The new fridge scoop and sink drain installations turned out nice.
I’ve got three through-hulls for the head and another scoop for the raw water intake for the engine cooling system. It’s all looking great! Sikaflex 291 makes it really easy to create hermetic seals that you can be confident in.
Even my backing plates look decorative. Sure, the surrounding glass inside the cabinets could stand for a cleanup, but give me some credit?
With my through-hulls all patched, seated, and cured, there’s nothing stopping me from leaving the following day.
Again, admit it, you think this is sexy.
I had a volunteer help me clean up my area the evening before departure. What a surreal feeling that was. I had been stuck in Napa for three months, unable to receive deliveries and without a fridge or even a working bathroom closer than 1/5 of a mile away. And here I am, picking up the pieces to let me escape with a clear conscience.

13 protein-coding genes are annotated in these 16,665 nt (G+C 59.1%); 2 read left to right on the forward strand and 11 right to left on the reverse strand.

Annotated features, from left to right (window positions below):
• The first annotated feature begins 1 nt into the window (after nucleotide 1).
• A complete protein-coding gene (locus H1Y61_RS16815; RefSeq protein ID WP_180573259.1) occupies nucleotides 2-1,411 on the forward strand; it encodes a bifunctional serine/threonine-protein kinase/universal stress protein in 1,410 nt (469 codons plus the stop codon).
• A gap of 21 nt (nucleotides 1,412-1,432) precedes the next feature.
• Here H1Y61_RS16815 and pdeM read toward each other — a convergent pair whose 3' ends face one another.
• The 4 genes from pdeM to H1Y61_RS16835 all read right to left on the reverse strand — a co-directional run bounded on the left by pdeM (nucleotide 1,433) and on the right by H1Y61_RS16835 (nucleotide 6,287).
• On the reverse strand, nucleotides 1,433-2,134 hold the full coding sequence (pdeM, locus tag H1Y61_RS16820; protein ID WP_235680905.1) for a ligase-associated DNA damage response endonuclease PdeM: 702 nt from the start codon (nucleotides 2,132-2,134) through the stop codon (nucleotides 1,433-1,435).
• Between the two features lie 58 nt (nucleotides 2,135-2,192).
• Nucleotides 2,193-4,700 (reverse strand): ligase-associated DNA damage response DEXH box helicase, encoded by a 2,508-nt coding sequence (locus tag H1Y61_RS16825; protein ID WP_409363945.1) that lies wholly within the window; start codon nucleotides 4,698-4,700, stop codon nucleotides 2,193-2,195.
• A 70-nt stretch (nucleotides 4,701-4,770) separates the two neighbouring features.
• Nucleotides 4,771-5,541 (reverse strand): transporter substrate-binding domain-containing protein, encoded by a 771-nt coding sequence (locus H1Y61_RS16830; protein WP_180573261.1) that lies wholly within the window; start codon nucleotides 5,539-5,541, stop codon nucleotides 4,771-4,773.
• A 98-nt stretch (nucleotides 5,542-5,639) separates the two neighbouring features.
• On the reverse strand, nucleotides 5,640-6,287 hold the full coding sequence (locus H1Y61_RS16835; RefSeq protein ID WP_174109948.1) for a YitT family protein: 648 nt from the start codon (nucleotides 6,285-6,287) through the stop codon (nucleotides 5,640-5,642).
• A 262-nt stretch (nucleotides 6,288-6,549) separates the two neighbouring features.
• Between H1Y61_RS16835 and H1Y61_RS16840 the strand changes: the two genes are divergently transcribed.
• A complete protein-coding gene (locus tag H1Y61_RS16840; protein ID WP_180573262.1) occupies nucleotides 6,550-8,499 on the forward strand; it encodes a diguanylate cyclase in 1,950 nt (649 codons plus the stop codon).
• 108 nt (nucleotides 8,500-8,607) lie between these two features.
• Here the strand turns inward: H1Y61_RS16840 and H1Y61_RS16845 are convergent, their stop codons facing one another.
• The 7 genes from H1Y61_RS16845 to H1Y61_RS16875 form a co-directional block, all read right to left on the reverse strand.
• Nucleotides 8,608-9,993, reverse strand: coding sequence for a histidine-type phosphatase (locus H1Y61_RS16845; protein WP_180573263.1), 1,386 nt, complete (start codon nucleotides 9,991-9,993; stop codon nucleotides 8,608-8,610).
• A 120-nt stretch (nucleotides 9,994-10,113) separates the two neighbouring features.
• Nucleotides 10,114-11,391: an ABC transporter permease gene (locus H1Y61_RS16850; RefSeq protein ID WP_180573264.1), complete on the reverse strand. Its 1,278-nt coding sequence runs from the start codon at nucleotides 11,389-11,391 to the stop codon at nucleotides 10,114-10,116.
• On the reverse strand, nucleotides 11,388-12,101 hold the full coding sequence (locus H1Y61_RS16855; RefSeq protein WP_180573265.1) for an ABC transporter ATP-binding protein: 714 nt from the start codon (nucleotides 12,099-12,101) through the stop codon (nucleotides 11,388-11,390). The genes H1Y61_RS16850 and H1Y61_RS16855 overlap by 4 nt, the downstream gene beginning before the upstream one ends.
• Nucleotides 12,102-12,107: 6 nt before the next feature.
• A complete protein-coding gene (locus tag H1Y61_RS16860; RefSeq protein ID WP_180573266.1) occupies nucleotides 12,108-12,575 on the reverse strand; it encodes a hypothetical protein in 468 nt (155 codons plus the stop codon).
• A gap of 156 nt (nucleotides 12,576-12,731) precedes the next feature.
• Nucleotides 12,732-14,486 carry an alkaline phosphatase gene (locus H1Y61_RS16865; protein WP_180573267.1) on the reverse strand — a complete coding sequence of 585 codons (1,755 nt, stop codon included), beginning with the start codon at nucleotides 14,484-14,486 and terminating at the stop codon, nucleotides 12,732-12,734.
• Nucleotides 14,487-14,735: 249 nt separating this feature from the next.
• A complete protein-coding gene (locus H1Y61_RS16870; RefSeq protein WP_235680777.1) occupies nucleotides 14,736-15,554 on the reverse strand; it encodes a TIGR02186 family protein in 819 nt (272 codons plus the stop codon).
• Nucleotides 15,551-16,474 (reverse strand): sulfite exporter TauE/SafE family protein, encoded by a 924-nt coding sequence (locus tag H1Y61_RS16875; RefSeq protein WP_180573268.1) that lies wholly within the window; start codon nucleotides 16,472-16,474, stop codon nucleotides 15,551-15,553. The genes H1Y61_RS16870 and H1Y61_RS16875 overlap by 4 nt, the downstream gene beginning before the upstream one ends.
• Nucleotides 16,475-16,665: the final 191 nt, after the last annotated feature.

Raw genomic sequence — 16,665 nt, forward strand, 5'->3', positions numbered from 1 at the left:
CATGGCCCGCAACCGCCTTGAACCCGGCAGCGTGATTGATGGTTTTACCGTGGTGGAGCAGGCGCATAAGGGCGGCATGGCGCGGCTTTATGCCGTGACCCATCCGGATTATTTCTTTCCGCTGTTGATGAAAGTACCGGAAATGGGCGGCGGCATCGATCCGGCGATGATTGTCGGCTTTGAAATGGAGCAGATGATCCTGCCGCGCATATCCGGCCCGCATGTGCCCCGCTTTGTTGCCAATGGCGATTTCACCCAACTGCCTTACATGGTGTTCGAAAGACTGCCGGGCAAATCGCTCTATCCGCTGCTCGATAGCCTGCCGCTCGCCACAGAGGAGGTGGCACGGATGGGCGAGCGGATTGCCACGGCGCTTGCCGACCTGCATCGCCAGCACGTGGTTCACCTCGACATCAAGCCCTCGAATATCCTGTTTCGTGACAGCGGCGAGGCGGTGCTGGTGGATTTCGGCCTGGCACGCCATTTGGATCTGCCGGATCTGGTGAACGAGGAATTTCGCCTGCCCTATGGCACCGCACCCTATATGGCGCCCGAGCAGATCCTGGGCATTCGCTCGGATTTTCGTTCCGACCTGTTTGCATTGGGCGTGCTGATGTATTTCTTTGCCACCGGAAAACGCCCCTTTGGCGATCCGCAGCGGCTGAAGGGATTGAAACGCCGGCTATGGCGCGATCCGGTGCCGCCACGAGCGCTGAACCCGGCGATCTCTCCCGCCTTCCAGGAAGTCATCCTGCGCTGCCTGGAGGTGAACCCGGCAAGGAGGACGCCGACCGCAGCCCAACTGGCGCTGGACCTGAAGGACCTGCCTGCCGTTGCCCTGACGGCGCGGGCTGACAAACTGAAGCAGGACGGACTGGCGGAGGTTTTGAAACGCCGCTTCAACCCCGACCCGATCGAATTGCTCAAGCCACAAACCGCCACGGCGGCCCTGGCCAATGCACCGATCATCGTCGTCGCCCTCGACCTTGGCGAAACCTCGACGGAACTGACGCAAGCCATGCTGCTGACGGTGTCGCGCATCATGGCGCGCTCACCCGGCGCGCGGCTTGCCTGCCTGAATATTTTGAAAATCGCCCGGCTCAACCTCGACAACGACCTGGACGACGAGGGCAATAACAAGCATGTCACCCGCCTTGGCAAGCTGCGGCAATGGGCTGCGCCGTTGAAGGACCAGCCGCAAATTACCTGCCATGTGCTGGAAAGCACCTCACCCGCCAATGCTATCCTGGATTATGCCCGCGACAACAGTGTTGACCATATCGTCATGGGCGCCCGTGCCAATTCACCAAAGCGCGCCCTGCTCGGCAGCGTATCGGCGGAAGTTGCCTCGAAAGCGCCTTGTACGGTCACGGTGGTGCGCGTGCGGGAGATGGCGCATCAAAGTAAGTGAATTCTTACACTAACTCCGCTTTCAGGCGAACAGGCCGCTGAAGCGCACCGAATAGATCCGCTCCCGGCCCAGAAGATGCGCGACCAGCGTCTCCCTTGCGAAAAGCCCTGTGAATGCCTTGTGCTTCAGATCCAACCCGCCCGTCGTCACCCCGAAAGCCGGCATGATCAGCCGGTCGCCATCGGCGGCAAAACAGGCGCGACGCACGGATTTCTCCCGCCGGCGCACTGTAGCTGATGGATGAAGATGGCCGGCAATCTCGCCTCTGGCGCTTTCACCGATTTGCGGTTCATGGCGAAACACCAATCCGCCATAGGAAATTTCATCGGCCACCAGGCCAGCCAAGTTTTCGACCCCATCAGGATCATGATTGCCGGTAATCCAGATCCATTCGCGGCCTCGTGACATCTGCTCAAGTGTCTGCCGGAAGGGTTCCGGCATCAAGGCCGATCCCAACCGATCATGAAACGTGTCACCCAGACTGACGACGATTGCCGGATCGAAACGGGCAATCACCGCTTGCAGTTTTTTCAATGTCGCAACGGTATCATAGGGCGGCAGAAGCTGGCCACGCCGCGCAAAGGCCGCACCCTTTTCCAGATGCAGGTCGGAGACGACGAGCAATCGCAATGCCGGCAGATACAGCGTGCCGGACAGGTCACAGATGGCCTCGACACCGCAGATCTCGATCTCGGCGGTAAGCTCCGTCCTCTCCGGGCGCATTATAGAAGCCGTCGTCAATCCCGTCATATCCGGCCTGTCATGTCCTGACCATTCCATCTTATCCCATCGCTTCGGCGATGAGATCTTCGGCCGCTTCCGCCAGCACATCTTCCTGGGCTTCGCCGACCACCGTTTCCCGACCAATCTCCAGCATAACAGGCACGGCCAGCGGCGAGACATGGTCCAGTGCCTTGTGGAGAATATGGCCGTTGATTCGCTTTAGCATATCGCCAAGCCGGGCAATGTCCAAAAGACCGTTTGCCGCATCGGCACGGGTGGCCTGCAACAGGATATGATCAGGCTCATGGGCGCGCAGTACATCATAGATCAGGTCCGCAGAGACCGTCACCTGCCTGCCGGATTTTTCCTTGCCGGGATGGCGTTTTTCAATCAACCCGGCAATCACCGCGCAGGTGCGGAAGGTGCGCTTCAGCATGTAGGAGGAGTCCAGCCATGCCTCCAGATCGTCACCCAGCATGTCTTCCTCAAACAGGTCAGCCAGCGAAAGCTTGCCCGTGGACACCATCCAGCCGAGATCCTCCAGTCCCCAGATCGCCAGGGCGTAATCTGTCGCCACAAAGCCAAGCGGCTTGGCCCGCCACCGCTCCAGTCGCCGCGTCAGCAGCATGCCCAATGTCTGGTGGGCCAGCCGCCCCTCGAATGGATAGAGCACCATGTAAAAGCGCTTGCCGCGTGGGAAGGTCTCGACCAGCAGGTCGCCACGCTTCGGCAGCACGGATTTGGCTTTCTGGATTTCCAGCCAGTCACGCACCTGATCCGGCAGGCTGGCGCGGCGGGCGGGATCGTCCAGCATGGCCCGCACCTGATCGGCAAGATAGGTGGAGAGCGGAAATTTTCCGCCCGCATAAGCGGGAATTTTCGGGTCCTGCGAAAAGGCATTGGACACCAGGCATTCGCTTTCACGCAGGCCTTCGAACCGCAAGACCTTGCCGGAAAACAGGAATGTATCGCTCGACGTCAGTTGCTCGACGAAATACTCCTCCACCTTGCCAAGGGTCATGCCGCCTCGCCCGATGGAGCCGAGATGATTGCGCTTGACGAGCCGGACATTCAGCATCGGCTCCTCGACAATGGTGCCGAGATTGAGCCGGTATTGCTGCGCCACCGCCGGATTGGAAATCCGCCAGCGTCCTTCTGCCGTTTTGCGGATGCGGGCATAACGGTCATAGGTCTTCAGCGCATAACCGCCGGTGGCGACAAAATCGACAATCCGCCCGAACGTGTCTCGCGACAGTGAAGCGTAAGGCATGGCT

After three months, I departed Napa. I live-streamed the entire trip back, from being taken off the jackstands in Napa to arriving in Berkeley.
It only took me around five hours of motoring before I made it back home to Berkeley. Nothing broke, nothing went wrong. My newly-cleaned bottom, combined with the new Flex-o-Fold propeller pushed me along at a consistent 7.5 knots through the water, which is a full 1.5 knots more than before with the same 2600 RPMs. If I temporarily push it to 3000 RPM, I can break 8 knots and have an impressive wake follow me.
I rested for an entire week after getting back home. Soon after arriving, I locked in a new job. Things really started to all-of-a-sudden become more stable and look up.
My life, and I’m sure most others behave like waves…
Frequently, mine feel like fair-weather waves, never getting too uncomfortable, but in the worst times on the hard, I got a taste of the bad troughs. My last partner told me once that I should embrace all feelings, good and bad, and to feel them as much as I could.
The clouds are starting to break for me; things are calming down, and everything is becoming clear. There’s more to come and I can’t wait to share it.
Ichiro, Dustin, Charlotte, Ibrahim, Brent, Andy, Leah, Charles, Seth, Ruth, Garrett, Joel, Emma, Linh, Teal, Jane, Bob, and Stephen.